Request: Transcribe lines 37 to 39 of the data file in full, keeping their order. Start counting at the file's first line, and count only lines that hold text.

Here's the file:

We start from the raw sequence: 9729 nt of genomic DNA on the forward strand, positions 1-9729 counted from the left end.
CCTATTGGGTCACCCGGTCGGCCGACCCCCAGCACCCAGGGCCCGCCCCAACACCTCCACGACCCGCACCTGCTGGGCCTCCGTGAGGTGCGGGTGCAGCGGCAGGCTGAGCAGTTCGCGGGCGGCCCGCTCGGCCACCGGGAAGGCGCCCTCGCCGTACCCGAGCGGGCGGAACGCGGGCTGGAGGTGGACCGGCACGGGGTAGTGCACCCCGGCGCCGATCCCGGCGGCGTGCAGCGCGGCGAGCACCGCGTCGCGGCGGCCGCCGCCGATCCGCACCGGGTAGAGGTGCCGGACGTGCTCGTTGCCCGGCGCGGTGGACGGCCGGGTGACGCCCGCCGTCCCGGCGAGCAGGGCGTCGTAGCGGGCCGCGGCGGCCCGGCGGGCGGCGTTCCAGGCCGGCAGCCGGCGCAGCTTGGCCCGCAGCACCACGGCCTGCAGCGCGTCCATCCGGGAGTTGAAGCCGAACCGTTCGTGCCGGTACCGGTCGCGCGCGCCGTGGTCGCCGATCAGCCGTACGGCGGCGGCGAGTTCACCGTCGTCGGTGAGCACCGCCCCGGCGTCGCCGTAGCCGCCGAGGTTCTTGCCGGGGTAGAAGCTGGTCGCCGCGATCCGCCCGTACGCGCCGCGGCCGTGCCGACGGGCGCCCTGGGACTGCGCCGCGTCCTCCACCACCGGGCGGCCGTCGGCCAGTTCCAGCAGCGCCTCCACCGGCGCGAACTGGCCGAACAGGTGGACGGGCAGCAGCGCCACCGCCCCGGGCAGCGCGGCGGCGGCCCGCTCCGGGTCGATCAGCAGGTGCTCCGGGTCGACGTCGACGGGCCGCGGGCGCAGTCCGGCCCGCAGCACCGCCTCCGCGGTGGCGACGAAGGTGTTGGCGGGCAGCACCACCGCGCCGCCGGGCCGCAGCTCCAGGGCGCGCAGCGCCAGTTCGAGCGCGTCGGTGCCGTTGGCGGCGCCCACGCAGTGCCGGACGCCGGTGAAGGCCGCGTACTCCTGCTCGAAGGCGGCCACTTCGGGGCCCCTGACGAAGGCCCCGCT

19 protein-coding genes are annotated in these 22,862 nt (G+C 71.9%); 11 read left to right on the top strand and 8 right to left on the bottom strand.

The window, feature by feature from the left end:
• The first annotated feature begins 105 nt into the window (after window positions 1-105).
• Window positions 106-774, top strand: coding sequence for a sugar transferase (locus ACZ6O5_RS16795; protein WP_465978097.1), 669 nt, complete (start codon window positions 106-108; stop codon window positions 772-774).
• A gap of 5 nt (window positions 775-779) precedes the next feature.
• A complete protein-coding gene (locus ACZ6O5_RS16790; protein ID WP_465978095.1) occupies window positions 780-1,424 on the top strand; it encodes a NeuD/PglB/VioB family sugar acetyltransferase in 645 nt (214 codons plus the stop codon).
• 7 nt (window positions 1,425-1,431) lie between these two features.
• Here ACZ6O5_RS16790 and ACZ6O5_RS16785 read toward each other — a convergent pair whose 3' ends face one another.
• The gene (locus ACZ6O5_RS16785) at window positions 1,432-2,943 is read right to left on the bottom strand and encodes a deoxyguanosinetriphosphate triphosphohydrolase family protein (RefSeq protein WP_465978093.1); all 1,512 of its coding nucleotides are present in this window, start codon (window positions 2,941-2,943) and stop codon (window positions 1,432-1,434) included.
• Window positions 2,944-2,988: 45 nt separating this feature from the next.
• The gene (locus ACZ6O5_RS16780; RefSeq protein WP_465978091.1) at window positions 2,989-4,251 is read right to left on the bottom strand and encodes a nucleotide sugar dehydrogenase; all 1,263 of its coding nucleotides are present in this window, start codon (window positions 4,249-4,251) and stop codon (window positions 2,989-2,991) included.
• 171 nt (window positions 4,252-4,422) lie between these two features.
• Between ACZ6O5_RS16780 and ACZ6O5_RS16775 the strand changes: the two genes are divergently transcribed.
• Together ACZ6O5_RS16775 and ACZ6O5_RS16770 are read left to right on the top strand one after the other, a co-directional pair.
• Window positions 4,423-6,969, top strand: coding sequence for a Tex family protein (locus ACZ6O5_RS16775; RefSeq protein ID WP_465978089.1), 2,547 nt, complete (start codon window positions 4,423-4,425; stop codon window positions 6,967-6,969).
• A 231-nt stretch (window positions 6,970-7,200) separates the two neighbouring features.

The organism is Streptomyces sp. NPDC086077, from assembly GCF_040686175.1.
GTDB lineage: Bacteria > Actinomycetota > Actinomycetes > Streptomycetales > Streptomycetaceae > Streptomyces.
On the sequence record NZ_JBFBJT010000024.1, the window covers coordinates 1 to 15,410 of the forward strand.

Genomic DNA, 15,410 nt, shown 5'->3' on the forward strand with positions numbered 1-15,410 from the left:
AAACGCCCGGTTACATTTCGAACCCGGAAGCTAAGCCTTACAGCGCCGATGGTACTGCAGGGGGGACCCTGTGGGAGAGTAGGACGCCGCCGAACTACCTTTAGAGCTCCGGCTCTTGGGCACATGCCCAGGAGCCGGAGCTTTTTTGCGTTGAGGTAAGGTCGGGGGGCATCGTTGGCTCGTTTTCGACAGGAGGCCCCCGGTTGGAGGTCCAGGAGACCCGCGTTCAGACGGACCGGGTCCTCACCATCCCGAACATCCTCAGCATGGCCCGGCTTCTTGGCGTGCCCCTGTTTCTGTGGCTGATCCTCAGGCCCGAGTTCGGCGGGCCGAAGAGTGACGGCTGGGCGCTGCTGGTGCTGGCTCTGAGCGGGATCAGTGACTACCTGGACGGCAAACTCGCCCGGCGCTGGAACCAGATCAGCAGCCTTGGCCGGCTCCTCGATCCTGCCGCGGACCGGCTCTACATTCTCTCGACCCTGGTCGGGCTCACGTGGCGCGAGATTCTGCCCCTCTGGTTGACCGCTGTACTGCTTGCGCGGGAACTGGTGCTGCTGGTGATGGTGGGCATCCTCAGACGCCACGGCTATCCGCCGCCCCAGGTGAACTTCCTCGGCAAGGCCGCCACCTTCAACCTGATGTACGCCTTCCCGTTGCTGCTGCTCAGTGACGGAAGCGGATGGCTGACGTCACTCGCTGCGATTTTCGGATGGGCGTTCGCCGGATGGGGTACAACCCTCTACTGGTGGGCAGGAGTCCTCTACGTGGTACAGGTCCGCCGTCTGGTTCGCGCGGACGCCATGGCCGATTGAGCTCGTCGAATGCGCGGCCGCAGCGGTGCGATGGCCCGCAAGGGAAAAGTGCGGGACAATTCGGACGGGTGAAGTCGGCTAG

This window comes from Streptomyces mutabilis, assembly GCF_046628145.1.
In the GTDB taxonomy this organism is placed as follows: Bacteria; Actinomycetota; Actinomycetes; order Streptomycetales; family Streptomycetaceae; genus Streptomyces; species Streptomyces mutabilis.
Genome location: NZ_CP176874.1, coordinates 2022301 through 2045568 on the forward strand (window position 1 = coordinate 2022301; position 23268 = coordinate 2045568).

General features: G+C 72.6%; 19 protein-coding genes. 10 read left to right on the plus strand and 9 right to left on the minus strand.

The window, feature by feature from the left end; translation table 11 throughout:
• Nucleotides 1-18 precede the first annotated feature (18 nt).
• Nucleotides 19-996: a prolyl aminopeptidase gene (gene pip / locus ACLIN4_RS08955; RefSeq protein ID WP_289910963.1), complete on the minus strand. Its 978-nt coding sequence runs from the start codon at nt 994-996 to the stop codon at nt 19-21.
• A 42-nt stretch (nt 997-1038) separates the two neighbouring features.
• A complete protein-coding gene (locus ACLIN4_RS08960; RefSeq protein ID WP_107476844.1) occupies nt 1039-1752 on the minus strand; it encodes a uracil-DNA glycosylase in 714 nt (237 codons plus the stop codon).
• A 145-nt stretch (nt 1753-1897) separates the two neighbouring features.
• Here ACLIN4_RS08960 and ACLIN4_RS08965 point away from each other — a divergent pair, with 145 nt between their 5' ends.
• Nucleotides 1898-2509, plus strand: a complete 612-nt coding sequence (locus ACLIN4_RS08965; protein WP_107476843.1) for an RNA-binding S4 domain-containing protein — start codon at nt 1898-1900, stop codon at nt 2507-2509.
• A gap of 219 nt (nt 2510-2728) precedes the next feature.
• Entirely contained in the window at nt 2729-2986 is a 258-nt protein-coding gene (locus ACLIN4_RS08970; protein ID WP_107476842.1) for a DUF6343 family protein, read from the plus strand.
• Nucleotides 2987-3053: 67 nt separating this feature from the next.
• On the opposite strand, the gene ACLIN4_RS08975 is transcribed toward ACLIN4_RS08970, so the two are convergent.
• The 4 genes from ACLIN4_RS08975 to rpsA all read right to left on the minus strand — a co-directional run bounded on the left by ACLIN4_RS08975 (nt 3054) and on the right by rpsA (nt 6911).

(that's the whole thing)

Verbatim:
• Entirely contained in the window at nt 2729-2986 is a 258-nt protein-coding gene (locus ACLIN4_RS08970; protein ID WP_107476842.1) for a DUF6343 family protein, read from the plus strand.
• Nucleotides 2987-3053: 67 nt separating this feature from the next.
• On the opposite strand, the gene ACLIN4_RS08975 is transcribed toward ACLIN4_RS08970, so the two are convergent.